As for Lecter, he is quite what we saw in the movie version, although Dr. Chilton (god, that asshole!) and imposing orderly Barney both have insights into his nature that are quite penetrating: Lecter is not afraid of pain, of solitude; no, what he fears most is boredom and indignity. A mind as vast and all-consuming as Lecter's cannot bear those things, and it is with these coins that Starling attempts to bargain...

If you've seen the movie but haven't read the book thinking there's no point: read the book. If you've read the book but not seen the movie - what? - then see it and marvel over its wonderful adaptation to the screen. If you've done both, do both again! I think both are popular culture in its finest hour, horror or not.

Next, Lecter dropped a note to Dr. Frederick Chilton, in federal protective custody, suggesting that he would be paying Dr. Chilton a visit in the near future. After this visit, he wrote, it would make sense for the hospital to tattoo feeding instructions on Chilton's forehead to save paperwork.

8 comments:

Mac Campbell said...

The best horror is like the best wine: we have it so rarely that we don't recognize it. This book is one of the best because it doesn't revel in the details; that's why King is on top even though there's less gore in his books than your average YA potboiler. Thanks for writing about this classic. Good horror should first be good writing, good characterization, and good storytelling.

Eric Rex said...

I haven't read this book in forever. I think I'll see if my library has it.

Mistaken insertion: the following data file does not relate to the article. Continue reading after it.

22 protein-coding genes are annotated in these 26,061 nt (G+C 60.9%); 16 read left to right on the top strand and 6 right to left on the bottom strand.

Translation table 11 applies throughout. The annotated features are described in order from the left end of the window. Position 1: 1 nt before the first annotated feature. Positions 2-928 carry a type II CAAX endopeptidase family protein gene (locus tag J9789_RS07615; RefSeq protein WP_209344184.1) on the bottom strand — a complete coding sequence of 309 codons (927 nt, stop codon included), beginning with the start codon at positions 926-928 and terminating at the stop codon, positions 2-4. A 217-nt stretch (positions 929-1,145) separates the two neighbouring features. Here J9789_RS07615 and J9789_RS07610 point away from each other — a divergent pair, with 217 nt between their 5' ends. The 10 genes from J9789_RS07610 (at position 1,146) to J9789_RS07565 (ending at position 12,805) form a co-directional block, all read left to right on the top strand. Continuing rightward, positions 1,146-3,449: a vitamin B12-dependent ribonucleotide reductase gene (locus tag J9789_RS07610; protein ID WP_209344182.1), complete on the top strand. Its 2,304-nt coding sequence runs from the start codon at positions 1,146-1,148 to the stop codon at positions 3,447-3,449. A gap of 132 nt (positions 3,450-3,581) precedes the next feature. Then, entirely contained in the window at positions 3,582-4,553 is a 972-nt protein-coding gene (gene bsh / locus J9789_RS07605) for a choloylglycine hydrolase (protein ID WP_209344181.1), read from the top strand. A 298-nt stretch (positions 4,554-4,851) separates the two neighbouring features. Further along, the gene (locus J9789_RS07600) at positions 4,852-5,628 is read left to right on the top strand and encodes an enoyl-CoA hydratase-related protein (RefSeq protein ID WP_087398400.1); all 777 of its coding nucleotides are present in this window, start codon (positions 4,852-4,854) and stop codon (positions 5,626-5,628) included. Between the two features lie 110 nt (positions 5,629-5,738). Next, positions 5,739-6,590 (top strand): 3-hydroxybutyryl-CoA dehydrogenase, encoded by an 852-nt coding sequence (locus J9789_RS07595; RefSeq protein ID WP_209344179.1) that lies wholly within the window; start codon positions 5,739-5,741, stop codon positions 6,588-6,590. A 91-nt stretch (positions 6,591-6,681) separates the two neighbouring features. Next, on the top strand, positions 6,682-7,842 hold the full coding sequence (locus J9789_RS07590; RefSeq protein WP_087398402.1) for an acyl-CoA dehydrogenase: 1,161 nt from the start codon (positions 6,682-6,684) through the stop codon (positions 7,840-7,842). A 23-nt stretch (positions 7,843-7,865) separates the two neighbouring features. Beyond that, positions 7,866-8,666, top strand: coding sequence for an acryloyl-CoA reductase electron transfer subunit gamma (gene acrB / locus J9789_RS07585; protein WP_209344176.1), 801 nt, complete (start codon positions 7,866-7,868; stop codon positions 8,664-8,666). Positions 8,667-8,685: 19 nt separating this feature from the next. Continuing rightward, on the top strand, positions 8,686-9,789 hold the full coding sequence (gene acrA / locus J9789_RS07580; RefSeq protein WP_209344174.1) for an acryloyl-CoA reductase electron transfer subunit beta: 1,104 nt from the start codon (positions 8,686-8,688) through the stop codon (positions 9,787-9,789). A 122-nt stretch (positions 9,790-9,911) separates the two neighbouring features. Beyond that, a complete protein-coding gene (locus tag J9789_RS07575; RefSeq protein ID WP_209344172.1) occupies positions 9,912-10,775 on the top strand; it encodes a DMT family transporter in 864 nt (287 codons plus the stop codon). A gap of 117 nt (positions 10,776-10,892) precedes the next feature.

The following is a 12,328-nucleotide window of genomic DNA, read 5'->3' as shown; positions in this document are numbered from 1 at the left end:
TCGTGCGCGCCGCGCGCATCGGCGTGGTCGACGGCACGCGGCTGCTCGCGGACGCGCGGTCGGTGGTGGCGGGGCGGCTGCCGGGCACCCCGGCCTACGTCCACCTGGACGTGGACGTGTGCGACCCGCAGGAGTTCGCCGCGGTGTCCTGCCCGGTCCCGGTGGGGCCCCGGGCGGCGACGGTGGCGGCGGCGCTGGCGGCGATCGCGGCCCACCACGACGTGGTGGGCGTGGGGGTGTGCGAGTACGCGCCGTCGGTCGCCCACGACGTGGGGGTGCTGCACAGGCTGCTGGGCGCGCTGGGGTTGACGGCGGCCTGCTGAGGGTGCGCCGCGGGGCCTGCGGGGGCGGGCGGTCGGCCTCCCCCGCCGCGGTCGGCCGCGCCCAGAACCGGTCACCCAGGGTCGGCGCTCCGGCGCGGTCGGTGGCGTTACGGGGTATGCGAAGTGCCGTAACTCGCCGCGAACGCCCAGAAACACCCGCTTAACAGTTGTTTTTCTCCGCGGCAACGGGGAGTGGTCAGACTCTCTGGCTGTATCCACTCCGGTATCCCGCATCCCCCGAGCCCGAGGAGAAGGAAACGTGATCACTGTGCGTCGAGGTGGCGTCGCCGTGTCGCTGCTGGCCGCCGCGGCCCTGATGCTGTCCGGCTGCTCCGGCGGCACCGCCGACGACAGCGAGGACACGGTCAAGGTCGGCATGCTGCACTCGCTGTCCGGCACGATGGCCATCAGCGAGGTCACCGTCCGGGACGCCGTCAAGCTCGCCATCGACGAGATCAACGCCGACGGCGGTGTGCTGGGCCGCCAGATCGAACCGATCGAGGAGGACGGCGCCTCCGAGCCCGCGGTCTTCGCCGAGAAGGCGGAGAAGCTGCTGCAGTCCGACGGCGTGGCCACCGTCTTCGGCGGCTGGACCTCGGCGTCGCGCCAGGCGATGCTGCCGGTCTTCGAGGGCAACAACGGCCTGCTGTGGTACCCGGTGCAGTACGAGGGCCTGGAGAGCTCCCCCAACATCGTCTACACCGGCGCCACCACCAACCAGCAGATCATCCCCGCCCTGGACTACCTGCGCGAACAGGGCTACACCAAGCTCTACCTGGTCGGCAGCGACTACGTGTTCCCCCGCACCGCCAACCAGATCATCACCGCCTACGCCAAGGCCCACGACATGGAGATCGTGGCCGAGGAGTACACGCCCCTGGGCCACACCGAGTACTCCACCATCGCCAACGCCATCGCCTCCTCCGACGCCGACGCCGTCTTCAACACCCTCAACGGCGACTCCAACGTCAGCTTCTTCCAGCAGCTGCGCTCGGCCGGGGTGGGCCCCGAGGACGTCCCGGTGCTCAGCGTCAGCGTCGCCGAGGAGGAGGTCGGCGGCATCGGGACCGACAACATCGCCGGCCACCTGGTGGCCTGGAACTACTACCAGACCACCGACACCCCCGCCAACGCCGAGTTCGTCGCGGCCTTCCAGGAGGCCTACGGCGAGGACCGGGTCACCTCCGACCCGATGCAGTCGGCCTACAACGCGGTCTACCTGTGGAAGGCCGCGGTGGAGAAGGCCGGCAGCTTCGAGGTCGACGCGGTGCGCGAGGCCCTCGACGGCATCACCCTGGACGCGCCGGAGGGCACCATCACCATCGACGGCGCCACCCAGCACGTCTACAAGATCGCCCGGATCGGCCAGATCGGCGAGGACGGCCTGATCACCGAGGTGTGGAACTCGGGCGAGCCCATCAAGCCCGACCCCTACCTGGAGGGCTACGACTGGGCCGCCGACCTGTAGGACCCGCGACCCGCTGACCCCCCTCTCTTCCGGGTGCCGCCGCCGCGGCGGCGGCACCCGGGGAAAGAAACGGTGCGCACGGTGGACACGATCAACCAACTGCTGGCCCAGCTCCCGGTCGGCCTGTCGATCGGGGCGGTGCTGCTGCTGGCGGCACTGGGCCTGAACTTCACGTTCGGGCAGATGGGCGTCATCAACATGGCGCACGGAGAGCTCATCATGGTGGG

Anonymous said...

I had the pleasure of reading the book before seeing the movie--just barely--and the fact that the movie was so good was just an incredible dessert to the main course. Harris was absolutely at his peak, before he gave into popular vote and the temptation to shoehorn every bit of research into the end result. Black Sunday is a great thriller, and Red Dragon is a top police procedeural, but Silence is the knife edge.

Darkeva said...

A perennial classic! :-) Interesting but unsurprising that they would remove the Barker quote from the movie tie-in edition, assuming that movie audiences wouldn't know/care who he is, which is just sad, but a great text nonetheless and I definitely consider it horror. Very deeply disturbing psychological horror, so there's my vote :-)

Darkeva

Will Errickson said...

Thanks guys. I thought HANNIBAL was a miserable piece of shit, but can't wait to reread RED DRAGON now. Found a cool '80s edition of it not too long ago, can't wait to feature it here!

William Malmborg said...

Great review. I first read this back in high school and loved it. Of course I had seen the movie by this point given my horror interest, but it didn't mar the book reading experience at all. In fact I think the two work well together. I really enjoyed Red Dragon as well and have been meaning to re-read them both. Hannibal on the other hand didn't do it for me and I haven't touched the other one that came out (don't even recal its name to be honest).

highwayknees said...

It's definitely high in the pantheon. I read it before seeing the movie and I relate the experience to when I read the Exorcist before seeing the film. Just a damn well written novel. Same visceral pleasure of anticipation. While both books were amazing in their scope and detailed thrills, they are probably the only two horror masterpieces that have companion films deserving of them. Just try and think of another? Lightning struck twice in marrying such great material with the right visionary directors!
I can still remember the thrill of reading this one. That first paperback was the one I had too! I wonder what I did with it?

Will Errickson said...

I'd put ROSEMARY'S BABY in there.